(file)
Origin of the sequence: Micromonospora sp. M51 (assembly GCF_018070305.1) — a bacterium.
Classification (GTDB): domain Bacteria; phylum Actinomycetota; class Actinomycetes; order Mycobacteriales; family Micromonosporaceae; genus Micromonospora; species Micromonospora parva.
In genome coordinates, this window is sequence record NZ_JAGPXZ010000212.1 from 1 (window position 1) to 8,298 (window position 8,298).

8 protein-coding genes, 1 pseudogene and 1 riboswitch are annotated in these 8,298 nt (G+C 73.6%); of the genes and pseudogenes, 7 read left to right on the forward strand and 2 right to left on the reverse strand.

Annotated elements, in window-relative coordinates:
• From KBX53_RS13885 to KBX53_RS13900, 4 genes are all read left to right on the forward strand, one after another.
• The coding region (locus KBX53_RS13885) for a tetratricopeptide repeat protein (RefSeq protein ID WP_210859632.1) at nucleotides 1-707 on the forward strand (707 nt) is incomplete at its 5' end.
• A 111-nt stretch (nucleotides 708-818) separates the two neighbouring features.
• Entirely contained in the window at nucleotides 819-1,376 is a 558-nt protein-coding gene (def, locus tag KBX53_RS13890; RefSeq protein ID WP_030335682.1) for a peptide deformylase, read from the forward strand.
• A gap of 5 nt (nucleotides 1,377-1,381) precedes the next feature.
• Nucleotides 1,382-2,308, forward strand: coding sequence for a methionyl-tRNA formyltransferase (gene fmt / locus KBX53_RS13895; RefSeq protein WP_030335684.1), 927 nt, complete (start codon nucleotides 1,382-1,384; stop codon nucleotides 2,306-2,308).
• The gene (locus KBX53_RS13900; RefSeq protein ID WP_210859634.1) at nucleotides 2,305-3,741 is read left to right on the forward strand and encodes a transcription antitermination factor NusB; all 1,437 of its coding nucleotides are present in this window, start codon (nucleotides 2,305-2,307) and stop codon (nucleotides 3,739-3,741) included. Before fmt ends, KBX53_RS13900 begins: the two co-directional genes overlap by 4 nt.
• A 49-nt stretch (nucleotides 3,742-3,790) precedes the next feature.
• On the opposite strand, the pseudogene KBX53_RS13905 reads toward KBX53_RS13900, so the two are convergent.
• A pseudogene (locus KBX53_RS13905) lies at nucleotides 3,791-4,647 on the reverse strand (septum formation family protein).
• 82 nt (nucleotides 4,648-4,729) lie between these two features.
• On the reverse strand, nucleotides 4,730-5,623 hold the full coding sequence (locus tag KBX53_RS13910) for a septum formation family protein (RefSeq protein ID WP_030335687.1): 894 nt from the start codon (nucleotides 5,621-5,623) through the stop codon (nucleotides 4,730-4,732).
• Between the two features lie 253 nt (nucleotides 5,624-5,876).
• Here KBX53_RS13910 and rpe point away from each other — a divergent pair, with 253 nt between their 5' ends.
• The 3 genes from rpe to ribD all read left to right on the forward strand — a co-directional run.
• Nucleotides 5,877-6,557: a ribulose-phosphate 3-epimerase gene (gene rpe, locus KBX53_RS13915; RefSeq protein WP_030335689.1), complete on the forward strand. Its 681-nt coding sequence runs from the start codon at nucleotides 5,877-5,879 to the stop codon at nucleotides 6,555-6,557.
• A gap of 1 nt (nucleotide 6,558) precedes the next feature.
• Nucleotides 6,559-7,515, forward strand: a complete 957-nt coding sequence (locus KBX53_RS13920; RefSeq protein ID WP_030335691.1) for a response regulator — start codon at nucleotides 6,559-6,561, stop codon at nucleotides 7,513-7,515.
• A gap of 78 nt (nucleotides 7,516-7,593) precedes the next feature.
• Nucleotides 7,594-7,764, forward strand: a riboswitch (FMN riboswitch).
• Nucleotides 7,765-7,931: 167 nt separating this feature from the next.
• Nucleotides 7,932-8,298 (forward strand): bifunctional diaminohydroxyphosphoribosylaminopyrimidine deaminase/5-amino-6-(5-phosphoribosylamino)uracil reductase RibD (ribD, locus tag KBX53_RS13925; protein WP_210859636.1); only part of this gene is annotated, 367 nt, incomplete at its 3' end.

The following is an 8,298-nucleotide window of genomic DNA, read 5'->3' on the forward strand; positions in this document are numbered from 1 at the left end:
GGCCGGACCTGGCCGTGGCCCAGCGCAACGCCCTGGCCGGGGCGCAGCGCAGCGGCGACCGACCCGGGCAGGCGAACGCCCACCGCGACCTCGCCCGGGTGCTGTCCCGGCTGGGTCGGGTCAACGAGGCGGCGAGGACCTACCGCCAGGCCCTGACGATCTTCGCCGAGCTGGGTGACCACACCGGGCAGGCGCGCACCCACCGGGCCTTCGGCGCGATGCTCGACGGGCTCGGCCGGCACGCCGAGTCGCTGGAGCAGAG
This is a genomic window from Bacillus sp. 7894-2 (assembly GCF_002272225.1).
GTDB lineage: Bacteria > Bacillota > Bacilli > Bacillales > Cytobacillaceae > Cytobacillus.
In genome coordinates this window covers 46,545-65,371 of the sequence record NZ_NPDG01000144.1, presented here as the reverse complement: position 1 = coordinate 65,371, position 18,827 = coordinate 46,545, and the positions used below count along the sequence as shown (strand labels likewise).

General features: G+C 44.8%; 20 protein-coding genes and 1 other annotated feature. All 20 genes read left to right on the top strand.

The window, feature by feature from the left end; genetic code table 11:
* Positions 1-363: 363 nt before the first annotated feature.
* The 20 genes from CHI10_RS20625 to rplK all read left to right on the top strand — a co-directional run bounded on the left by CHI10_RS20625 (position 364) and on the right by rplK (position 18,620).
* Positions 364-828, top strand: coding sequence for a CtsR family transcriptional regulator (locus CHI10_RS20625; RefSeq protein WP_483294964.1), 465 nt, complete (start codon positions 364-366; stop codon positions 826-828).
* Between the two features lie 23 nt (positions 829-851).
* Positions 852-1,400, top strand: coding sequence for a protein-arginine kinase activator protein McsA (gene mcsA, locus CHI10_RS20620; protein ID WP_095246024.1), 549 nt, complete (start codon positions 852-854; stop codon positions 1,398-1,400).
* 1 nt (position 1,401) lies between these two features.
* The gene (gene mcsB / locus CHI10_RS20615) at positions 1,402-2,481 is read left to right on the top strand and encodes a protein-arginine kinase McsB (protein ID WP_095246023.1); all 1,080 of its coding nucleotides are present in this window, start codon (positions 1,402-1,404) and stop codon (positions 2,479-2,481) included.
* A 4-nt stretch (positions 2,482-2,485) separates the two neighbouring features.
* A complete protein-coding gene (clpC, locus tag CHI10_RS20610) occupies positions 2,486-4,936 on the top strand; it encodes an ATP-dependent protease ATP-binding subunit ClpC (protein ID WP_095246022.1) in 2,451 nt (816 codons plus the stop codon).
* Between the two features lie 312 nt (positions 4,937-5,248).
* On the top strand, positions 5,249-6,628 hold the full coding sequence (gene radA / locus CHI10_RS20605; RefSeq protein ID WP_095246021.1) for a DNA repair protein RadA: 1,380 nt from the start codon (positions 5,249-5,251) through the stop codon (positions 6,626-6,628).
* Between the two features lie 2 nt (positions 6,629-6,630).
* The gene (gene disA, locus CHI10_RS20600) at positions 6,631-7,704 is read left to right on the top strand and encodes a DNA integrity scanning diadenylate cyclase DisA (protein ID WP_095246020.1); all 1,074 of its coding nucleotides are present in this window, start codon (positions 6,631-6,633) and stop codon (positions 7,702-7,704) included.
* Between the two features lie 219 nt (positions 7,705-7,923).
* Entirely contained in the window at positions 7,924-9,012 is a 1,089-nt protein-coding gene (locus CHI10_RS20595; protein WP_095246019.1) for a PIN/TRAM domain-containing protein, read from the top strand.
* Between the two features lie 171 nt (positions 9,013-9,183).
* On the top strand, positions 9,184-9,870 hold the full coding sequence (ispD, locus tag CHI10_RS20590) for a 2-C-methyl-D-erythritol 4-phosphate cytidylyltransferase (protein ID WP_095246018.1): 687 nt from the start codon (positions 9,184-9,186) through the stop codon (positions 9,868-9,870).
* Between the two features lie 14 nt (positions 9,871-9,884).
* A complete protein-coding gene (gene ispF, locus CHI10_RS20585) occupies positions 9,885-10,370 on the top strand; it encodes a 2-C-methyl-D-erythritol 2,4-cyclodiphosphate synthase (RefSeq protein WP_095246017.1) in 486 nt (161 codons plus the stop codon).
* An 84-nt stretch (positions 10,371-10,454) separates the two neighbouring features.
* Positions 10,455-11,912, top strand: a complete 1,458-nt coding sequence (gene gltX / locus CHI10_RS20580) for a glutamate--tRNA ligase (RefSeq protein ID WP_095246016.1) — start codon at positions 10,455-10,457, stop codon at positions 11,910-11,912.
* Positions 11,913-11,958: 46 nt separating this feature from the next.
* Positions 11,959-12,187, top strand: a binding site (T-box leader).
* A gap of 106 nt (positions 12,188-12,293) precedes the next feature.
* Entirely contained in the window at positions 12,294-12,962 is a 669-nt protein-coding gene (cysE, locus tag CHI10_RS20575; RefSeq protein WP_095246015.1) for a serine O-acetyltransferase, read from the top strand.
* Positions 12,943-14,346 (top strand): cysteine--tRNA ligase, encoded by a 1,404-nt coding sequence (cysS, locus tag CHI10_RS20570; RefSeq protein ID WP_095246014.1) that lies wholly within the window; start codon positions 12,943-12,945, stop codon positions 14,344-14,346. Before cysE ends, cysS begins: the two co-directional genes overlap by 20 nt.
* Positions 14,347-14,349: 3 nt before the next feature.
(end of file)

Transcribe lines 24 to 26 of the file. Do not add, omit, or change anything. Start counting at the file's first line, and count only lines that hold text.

• A gap of 78 nt (nucleotides 7,516-7,593) precedes the next feature.
• Nucleotides 7,594-7,764, forward strand: a riboswitch (FMN riboswitch).
• Nucleotides 7,765-7,931: 167 nt separating this feature from the next.